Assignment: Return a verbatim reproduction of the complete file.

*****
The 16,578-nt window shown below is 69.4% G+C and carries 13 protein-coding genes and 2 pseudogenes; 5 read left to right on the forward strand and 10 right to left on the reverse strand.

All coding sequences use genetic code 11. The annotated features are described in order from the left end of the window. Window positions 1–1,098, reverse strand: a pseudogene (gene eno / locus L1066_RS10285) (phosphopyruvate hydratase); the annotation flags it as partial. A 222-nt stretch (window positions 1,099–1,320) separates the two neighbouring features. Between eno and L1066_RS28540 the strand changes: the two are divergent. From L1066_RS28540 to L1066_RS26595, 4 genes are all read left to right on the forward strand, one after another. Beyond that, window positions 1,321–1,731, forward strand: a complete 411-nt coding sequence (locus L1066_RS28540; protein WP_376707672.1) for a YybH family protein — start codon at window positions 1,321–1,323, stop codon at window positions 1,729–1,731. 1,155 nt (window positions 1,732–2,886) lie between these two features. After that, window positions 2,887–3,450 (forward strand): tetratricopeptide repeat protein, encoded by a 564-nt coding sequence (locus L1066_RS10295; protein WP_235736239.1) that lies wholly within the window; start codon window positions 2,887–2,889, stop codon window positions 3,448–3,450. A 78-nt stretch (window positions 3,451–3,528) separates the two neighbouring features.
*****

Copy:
The 16,578-nt window shown below is 69.4% G+C and carries 13 protein-coding genes and 2 pseudogenes; 5 read left to right on the forward strand and 10 right to left on the reverse strand.

All coding sequences use genetic code 11. The annotated features are described in order from the left end of the window. Window positions 1–1,098, reverse strand: a pseudogene (gene eno / locus L1066_RS10285) (phosphopyruvate hydratase); the annotation flags it as partial. A 222-nt stretch (window positions 1,099–1,320) separates the two neighbouring features. Between eno and L1066_RS28540 the strand changes: the two are divergent. From L1066_RS28540 to L1066_RS26595, 4 genes are all read left to right on the forward strand, one after another. Beyond that, window positions 1,321–1,731, forward strand: a complete 411-nt coding sequence (locus L1066_RS28540; protein WP_376707672.1) for a YybH family protein — start codon at window positions 1,321–1,323, stop codon at window positions 1,729–1,731. 1,155 nt (window positions 1,732–2,886) lie between these two features. After that, window positions 2,887–3,450 (forward strand): tetratricopeptide repeat protein, encoded by a 564-nt coding sequence (locus L1066_RS10295; protein WP_235736239.1) that lies wholly within the window; start codon window positions 2,887–2,889, stop codon window positions 3,448–3,450. A 78-nt stretch (window positions 3,451–3,528) separates the two neighbouring features.